Contacts and calling

The Galaxy Note 4 benefits from Samsung's solid contact management system, allowing you to pull in details of all your buddies from a variety of sources including Google, email accounts, social networks and Whatsapp.

Profile pictures are moved across too, providing a more colourful contact list and some instant visual recognition of who's who.

It also does a reasonable job of joining up a person's various profiles into one contact although it's not perfect, so if you're a perfectionist you'll have to manually complete the missing links.

Samsung Galaxy Note 4 review

The phone and contacts apps may appear separate in the app list, but in reality they're the same application divided by four tabs at the top of the screen; keypad, logs, favourites and contacts.

It's all very straight forward and anyone who's used a smartphone previously won't have any issues navigating to contacts and making and receiving calls on the Galaxy Note 4.

A nice feature which I enjoy using on Samsung phones is the ability to quickly make a call by sliding left to right across a contact's name in the contact list, call log or even in the messaging app.

This action launches you straight into a voice call, and if you swipe in the opposite direction you'll be taken to a new text message screen with that person already entered as the recipient. Which takes us nicely onto...

Messages and email

You can both send and recieve text messages on the Samsung Galaxy Note 4 and from the off you've got the choice of two SMS clients.

Samsung's own Messages app is a run of the mill offering with the addition of profile pics of your chums to make it look a little more inviting.

All the basics are there, but if you're after something with a few party tricks then Google's pre-installed Hangouts app may be more up your street.

Samsung Galaxy Note 4 review

Not only does Hangouts deal with text messaging, it also incorporates Google's own instant messaging client into the app, meaning fewer trips to different apps as you attempt to keep in contact with everyone.

Both are easy to use, but the keyboard Samsung provides to enter your missives will not be to everyone's liking.

That's not to say it's bad, but I've never been a huge fan of Samsung's own board and I get the same feeling when using it on the Galaxy Note 4.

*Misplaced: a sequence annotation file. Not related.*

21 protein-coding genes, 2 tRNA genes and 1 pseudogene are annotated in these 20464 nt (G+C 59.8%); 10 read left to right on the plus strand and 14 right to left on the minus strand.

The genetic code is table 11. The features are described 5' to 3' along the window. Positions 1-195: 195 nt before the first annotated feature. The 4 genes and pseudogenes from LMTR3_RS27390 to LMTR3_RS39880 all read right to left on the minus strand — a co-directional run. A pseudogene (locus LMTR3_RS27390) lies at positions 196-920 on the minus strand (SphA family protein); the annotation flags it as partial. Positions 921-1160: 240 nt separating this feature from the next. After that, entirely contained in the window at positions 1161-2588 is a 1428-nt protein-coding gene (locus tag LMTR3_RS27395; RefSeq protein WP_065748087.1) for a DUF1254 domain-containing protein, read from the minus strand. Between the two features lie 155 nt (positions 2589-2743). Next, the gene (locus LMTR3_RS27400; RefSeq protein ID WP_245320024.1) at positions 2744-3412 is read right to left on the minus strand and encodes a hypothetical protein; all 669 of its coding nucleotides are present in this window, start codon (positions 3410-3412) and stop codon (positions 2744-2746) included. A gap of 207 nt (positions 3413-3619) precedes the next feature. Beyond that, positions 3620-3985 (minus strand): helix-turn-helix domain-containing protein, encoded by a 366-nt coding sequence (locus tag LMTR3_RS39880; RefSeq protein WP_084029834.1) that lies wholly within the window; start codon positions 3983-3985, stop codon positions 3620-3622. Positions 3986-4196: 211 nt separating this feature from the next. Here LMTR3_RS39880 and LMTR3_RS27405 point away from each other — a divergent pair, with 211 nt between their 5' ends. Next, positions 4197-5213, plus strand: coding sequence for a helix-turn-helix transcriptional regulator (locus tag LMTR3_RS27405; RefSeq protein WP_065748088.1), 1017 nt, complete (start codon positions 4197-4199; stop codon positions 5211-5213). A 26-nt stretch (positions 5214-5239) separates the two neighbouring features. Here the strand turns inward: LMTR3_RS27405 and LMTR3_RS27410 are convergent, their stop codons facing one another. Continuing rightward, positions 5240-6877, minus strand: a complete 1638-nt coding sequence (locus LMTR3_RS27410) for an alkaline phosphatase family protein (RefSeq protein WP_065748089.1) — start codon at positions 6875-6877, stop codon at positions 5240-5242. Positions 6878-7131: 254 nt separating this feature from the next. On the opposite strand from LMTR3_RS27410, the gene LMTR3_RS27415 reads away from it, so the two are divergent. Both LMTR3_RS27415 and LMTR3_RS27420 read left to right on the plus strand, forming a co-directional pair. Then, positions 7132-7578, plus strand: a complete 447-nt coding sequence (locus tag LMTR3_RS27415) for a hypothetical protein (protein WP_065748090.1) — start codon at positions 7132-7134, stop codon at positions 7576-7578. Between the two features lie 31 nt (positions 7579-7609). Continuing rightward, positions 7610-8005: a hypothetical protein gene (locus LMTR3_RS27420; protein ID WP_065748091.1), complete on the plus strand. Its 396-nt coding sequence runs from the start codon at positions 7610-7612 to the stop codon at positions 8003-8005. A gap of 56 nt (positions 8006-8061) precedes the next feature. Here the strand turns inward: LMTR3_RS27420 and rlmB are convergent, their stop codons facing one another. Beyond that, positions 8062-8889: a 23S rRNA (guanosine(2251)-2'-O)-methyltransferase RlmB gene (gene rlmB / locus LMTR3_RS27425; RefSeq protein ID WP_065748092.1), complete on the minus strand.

I'm able to type relatively quickly on it, but characters such as punctuation aren't as easy to access as on other boards. I still much prefer SwiftKey which provides greater accuracy, a more efficient design and better next word prediction.

Samsung Galaxy Note 4 review

If you're going to be doing a lot of typing I'd suggest downloading a third party alternative on the Note 4, but for casual users it suffices. If you really want you can draw out the S Pen and handwrite your messages, but I found it slow and at times frustrating so I wouldn't bother.

That keyboard could become a real bug bear if you're planning on firing off a lot of emails and once again you've got the choice of two apps to manage your electronic mail.

You get Samsung's own email client plus Google's Gmail app, the latter of which now accepts all email accounts rather than just the search giant's. That means you can truly pick one app and ditch the other.

Samsung Galaxy Note 4 review

I find Google's Gmail a much cleaner and snappier offering, but both offer the same level of features so either way you'll be well catered for.


With strong Wi-Fi capabilities, 4G connectivity and an expansive 5.7-inch display the Samsung Galaxy Note 4 is well built for web browsing.

Websites load up very quickly, with even full desktop sites appearing in a matter of seconds.

The QHD display ensures images and text are crystal clear, making surfing the web an enjoyable and stress free experience.

Samsung Galaxy Note 4 review

And to round off the choice carousel the Note 4 comes with two browsers as well - it's pretty silly when you stop and think about the amount of duplication - and again both Samsung's Internet app and Google's Chrome offer very similar experiences.

There's tabbed browsing, bookmarks, the option to force desktop mode and more, ensuring you won't be caught short at any point.